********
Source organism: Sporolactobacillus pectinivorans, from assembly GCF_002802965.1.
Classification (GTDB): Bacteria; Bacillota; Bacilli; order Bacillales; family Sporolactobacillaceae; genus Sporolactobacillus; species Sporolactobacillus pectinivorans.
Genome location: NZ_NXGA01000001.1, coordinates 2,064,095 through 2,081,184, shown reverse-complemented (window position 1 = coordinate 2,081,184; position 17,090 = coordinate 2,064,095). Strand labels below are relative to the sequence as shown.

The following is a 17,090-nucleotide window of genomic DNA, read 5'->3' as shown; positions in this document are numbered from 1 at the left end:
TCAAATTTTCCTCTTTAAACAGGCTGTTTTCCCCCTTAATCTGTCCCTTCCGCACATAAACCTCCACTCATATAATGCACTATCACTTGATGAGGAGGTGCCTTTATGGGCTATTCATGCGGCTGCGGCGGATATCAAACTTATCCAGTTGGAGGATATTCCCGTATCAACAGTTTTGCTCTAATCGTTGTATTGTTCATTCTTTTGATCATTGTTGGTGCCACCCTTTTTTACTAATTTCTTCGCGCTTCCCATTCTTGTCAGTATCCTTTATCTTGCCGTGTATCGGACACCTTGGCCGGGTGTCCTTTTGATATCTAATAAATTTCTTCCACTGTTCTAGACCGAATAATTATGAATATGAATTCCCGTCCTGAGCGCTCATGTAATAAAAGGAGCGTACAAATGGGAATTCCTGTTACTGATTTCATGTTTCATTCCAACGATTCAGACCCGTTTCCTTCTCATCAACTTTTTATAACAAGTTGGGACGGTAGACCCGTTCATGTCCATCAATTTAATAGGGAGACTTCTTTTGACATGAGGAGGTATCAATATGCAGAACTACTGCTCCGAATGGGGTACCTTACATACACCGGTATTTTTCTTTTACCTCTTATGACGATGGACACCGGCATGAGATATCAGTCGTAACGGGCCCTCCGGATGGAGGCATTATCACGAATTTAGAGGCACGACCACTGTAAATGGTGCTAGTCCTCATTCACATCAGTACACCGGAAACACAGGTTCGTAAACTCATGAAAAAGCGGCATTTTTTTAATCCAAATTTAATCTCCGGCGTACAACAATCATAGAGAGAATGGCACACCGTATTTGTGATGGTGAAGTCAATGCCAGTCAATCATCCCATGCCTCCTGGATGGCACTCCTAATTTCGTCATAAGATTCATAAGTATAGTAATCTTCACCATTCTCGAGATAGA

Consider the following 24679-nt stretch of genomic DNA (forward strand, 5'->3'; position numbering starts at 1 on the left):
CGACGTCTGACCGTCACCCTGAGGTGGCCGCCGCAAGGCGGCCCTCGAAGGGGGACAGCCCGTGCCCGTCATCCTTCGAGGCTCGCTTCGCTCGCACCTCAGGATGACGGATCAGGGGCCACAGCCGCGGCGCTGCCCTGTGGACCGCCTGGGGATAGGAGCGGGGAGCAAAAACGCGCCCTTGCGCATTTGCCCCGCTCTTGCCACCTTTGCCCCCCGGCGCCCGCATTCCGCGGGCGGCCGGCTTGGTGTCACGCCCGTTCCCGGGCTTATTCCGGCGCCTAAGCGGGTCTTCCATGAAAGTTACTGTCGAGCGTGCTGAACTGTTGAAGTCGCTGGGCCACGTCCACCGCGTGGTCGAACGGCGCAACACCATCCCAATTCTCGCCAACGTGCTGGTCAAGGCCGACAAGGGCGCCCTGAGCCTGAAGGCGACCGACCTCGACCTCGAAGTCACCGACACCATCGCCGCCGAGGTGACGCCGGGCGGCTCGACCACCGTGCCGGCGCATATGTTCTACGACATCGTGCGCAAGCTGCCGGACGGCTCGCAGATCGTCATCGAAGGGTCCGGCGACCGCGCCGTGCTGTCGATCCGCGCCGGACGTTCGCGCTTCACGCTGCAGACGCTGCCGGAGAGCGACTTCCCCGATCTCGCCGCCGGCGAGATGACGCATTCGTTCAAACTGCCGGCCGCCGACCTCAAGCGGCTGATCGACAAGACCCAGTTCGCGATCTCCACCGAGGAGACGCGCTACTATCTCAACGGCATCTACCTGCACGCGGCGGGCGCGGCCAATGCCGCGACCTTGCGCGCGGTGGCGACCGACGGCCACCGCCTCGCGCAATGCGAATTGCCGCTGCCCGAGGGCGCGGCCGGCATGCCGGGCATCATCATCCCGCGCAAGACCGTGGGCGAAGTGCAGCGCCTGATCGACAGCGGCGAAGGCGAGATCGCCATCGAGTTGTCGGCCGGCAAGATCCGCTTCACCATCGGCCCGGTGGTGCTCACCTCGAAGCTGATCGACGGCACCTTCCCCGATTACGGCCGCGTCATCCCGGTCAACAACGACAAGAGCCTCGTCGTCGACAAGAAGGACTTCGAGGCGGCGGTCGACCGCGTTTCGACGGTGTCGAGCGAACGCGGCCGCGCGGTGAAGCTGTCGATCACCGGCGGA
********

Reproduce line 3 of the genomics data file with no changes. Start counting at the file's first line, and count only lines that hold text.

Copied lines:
Genome location: NZ_NXGA01000001.1, coordinates 2,064,095 through 2,081,184, shown reverse-complemented (window position 1 = coordinate 2,081,184; position 17,090 = coordinate 2,064,095). Strand labels below are relative to the sequence as shown.